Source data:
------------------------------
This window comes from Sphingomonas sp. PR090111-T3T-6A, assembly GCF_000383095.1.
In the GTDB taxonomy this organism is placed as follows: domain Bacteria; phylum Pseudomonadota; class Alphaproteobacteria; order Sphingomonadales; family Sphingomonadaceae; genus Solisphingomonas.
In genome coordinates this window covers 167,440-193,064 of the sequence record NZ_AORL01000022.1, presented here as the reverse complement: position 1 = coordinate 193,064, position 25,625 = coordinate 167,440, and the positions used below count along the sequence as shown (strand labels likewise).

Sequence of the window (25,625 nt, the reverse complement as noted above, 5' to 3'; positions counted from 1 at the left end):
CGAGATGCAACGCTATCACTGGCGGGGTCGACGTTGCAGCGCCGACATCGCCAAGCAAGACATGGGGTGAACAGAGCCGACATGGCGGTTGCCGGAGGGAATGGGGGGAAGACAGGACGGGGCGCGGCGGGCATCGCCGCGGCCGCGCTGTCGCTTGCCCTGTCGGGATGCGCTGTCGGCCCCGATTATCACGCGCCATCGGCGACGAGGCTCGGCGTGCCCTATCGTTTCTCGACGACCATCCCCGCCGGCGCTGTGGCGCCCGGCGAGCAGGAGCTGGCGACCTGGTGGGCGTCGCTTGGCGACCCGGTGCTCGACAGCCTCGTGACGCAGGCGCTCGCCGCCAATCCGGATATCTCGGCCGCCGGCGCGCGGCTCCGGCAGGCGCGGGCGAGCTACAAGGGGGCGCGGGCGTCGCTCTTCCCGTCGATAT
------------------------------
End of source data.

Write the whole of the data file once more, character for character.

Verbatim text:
This window comes from Sphingomonas sp. PR090111-T3T-6A, assembly GCF_000383095.1.
In the GTDB taxonomy this organism is placed as follows: domain Bacteria; phylum Pseudomonadota; class Alphaproteobacteria; order Sphingomonadales; family Sphingomonadaceae; genus Solisphingomonas.
In genome coordinates this window covers 167,440-193,064 of the sequence record NZ_AORL01000022.1, presented here as the reverse complement: position 1 = coordinate 193,064, position 25,625 = coordinate 167,440, and the positions used below count along the sequence as shown (strand labels likewise).

Sequence of the window (25,625 nt, the reverse complement as noted above, 5' to 3'; positions counted from 1 at the left end):
CGAGATGCAACGCTATCACTGGCGGGGTCGACGTTGCAGCGCCGACATCGCCAAGCAAGACATGGGGTGAACAGAGCCGACATGGCGGTTGCCGGAGGGAATGGGGGGAAGACAGGACGGGGCGCGGCGGGCATCGCCGCGGCCGCGCTGTCGCTTGCCCTGTCGGGATGCGCTGTCGGCCCCGATTATCACGCGCCATCGGCGACGAGGCTCGGCGTGCCCTATCGTTTCTCGACGACCATCCCCGCCGGCGCTGTGGCGCCCGGCGAGCAGGAGCTGGCGACCTGGTGGGCGTCGCTTGGCGACCCGGTGCTCGACAGCCTCGTGACGCAGGCGCTCGCCGCCAATCCGGATATCTCGGCCGCCGGCGCGCGGCTCCGGCAGGCGCGGGCGAGCTACAAGGGGGCGCGGGCGTCGCTCTTCCCGTCGATAT